What Is The Hantavirus?

25 March 2020
Hantavirus, Health, Coronavirus, Covid-19, Coronavirus Outbreak, Outbreak, Stay at Home, China, UAE, Yuhan

Reports from China suggest a new virus has taken a life, so what is the hantavirus?

Brace yourself disaster fans, because The Internet is alight with news that a new virus, the Hantavirus, has started killing people.

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Reports from China suggest that a man in the Yuhan province has died after testing positive for the virus.

The China Global Times tweeted that "A person from Yunnan Province died while on his way back to Shandong Province for work in a charted bus on Monday. He was tested positive for hantavirus. The 32-other people on the bus were tested"

According to the Centre for Disease Control, hantaviruses are a family of viruses, mainly spread by rodents, that “can cause varied disease syndromes in people worldwide”

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First off, let’s say that the hantavirus is not specific to China.

Hantaviruses are split into two groups: “New World”, from the Americas, and Old World found in Europe and Asia.

New World hantaviruses may cause hantavirus pulmonary syndrome (HPS) “a severe, sometimes fatal, respiratory disease”.

Old World hantaviruses may cause Hemorrhagic Fever with Renal Syndrome (HFRS) a group of similar illnesses with between a 1 and 15 per cent mortality rate, depending on which specific illness someone contracts.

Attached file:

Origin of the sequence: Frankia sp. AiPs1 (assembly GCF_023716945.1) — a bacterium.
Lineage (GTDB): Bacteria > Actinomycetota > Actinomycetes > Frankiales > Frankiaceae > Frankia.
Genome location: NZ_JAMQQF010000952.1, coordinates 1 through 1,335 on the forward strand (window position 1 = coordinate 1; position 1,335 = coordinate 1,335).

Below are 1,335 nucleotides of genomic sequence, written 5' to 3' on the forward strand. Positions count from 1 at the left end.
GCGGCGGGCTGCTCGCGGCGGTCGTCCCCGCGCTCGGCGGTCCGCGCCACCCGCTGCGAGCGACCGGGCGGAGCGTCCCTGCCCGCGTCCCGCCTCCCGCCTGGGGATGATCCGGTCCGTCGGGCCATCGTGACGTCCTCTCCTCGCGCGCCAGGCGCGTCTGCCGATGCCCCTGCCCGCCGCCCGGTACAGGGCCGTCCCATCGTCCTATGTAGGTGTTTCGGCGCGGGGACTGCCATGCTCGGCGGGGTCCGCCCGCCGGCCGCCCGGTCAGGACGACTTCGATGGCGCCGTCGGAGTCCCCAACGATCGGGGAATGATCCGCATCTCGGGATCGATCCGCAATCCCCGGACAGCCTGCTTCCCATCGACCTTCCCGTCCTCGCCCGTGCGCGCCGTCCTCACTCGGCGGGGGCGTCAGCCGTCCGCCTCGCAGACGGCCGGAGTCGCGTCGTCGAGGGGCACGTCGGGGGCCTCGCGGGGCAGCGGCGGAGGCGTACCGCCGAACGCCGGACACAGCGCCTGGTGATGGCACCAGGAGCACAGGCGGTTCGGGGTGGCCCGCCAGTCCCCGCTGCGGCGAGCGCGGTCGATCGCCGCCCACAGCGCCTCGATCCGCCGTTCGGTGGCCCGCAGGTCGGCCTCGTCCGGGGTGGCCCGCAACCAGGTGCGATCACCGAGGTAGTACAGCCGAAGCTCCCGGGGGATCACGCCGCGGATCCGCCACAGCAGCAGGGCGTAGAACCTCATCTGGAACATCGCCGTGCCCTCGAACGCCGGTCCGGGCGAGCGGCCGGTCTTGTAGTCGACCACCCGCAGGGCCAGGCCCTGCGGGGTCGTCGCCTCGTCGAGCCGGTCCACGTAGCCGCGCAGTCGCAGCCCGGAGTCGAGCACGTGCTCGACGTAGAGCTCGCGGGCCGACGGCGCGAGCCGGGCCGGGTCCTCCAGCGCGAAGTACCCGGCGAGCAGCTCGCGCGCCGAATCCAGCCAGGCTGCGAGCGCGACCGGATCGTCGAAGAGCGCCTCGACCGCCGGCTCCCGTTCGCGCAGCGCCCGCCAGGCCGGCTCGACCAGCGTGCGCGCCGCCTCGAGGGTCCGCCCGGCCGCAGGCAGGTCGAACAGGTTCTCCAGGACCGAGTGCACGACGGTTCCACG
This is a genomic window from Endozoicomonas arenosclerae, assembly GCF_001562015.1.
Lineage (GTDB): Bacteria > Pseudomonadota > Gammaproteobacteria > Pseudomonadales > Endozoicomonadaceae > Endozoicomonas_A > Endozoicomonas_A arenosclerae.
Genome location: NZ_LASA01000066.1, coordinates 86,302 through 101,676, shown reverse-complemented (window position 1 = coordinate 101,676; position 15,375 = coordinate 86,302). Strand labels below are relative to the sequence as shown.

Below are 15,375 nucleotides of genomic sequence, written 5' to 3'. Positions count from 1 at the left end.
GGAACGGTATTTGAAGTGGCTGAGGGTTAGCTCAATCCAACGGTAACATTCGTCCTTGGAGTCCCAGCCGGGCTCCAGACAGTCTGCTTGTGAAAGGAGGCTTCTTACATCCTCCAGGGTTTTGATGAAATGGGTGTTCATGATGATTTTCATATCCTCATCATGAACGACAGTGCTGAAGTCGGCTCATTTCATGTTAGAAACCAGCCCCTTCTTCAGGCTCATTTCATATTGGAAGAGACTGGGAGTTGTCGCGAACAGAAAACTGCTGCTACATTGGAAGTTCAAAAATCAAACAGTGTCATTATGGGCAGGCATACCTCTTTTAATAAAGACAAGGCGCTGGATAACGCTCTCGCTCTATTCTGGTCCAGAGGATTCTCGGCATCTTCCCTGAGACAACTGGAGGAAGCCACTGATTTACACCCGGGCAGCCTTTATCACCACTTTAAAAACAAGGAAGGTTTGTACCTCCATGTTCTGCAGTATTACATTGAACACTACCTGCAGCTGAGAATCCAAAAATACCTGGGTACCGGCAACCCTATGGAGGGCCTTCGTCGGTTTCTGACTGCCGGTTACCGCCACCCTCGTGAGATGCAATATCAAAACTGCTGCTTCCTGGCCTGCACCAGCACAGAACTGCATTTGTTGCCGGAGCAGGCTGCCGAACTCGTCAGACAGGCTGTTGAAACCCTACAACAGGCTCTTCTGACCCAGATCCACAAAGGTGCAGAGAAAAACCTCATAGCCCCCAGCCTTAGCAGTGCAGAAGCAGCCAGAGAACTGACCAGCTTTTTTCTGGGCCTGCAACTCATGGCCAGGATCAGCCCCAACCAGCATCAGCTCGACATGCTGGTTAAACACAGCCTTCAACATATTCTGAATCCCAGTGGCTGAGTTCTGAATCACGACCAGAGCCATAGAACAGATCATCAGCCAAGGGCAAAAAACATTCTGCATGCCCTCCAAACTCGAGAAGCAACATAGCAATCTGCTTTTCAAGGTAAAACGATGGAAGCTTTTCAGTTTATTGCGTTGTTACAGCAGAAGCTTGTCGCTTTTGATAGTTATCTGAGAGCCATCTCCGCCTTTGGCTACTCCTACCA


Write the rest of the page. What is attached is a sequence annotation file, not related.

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However, let’s not start panicking just yet. Currently, there are no known cases (in America) where HPS has been passed from human to human. Human to human HFRS cases are also “extremely rare”.

Instead, says the CDC, “scientists believe that people may be able to get the virus if they touch [or eat] something that has been contaminated with rodent urine, droppings, or saliva, and then touch their nose or mouth.”

Rodent bites can also transmit the virus but this type of transmission is rare.

Early HPS symptoms include “fatigue, fever and muscle aches, especially in the large muscle groups—thighs, hips, back, and sometimes shoulders.”

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The disease has a mortality rate of 38 per cent.

HFRS and HPS can be prevented through rodent control, which means keeping rodents out of your house and avoiding rodent urine, faeces, saliva and anything they nest with (fine by us).